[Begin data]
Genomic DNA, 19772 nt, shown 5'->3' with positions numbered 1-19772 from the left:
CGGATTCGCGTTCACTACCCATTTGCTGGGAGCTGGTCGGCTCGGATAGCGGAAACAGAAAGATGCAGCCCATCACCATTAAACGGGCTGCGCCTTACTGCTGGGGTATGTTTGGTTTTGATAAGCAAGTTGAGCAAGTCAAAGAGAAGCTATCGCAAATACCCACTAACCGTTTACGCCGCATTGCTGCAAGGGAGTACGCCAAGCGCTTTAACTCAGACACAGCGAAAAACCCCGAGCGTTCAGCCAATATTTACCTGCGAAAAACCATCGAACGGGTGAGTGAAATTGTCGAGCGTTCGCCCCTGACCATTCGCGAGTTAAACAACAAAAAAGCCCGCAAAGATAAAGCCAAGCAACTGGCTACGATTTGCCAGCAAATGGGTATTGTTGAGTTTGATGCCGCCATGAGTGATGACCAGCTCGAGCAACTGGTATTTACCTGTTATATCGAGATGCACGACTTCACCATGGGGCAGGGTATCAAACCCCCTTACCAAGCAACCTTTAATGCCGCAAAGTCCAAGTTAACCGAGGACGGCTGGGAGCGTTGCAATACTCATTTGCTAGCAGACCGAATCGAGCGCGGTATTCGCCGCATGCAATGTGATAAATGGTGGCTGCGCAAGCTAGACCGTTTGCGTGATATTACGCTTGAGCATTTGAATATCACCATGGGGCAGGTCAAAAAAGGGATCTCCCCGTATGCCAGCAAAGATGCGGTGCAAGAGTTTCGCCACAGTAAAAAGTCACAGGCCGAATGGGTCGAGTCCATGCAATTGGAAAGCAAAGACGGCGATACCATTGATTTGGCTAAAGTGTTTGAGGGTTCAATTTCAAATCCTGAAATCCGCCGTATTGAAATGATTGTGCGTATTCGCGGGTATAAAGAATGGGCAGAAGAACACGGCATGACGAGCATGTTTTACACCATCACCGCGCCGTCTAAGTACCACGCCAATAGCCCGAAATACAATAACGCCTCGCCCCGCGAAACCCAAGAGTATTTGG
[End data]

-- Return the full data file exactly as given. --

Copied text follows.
Genomic DNA, 19772 nt, shown 5'->3' with positions numbered 1-19772 from the left:
CGGATTCGCGTTCACTACCCATTTGCTGGGAGCTGGTCGGCTCGGATAGCGGAAACAGAAAGATGCAGCCCATCACCATTAAACGGGCTGCGCCTTACTGCTGGGGTATGTTTGGTTTTGATAAGCAAGTTGAGCAAGTCAAAGAGAAGCTATCGCAAATACCCACTAACCGTTTACGCCGCATTGCTGCAAGGGAGTACGCCAAGCGCTTTAACTCAGACACAGCGAAAAACCCCGAGCGTTCAGCCAATATTTACCTGCGAAAAACCATCGAACGGGTGAGTGAAATTGTCGAGCGTTCGCCCCTGACCATTCGCGAGTTAAACAACAAAAAAGCCCGCAAAGATAAAGCCAAGCAACTGGCTACGATTTGCCAGCAAATGGGTATTGTTGAGTTTGATGCCGCCATGAGTGATGACCAGCTCGAGCAACTGGTATTTACCTGTTATATCGAGATGCACGACTTCACCATGGGGCAGGGTATCAAACCCCCTTACCAAGCAACCTTTAATGCCGCAAAGTCCAAGTTAACCGAGGACGGCTGGGAGCGTTGCAATACTCATTTGCTAGCAGACCGAATCGAGCGCGGTATTCGCCGCATGCAATGTGATAAATGGTGGCTGCGCAAGCTAGACCGTTTGCGTGATATTACGCTTGAGCATTTGAATATCACCATGGGGCAGGTCAAAAAAGGGATCTCCCCGTATGCCAGCAAAGATGCGGTGCAAGAGTTTCGCCACAGTAAAAAGTCACAGGCCGAATGGGTCGAGTCCATGCAATTGGAAAGCAAAGACGGCGATACCATTGATTTGGCTAAAGTGTTTGAGGGTTCAATTTCAAATCCTGAAATCCGCCGTATTGAAATGATTGTGCGTATTCGCGGGTATAAAGAATGGGCAGAAGAACACGGCATGACGAGCATGTTTTACACCATCACCGCGCCGTCTAAGTACCACGCCAATAGCCCGAAATACAATAACGCCTCGCCCCGCGAAACCCAAGAGTATTTGG